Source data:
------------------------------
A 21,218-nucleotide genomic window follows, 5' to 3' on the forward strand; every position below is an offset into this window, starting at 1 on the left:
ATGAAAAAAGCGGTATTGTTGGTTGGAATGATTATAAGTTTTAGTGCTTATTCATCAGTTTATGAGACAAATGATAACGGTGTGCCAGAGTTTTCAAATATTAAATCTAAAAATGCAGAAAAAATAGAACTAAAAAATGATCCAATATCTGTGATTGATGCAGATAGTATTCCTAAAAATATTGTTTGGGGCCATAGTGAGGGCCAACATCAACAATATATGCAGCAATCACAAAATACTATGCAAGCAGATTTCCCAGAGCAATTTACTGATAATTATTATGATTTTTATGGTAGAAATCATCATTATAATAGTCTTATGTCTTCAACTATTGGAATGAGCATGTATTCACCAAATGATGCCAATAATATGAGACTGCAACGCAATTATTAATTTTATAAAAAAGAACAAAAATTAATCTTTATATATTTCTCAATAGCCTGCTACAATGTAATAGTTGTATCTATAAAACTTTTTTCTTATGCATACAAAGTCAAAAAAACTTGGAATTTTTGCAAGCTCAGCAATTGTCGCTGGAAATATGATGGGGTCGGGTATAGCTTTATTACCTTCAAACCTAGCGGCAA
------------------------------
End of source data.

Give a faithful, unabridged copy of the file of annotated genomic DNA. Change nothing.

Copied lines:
A 21,218-nucleotide genomic window follows, 5' to 3' on the forward strand; every position below is an offset into this window, starting at 1 on the left:
ATGAAAAAAGCGGTATTGTTGGTTGGAATGATTATAAGTTTTAGTGCTTATTCATCAGTTTATGAGACAAATGATAACGGTGTGCCAGAGTTTTCAAATATTAAATCTAAAAATGCAGAAAAAATAGAACTAAAAAATGATCCAATATCTGTGATTGATGCAGATAGTATTCCTAAAAATATTGTTTGGGGCCATAGTGAGGGCCAACATCAACAATATATGCAGCAATCACAAAATACTATGCAAGCAGATTTCCCAGAGCAATTTACTGATAATTATTATGATTTTTATGGTAGAAATCATCATTATAATAGTCTTATGTCTTCAACTATTGGAATGAGCATGTATTCACCAAATGATGCCAATAATATGAGACTGCAACGCAATTATTAATTTTATAAAAAAGAACAAAAATTAATCTTTATATATTTCTCAATAGCCTGCTACAATGTAATAGTTGTATCTATAAAACTTTTTTCTTATGCATACAAAGTCAAAAAAACTTGGAATTTTTGCAAGCTCAGCAATTGTCGCTGGAAATATGATGGGGTCGGGTATAGCTTTATTACCTTCAAACCTAGCGGCAA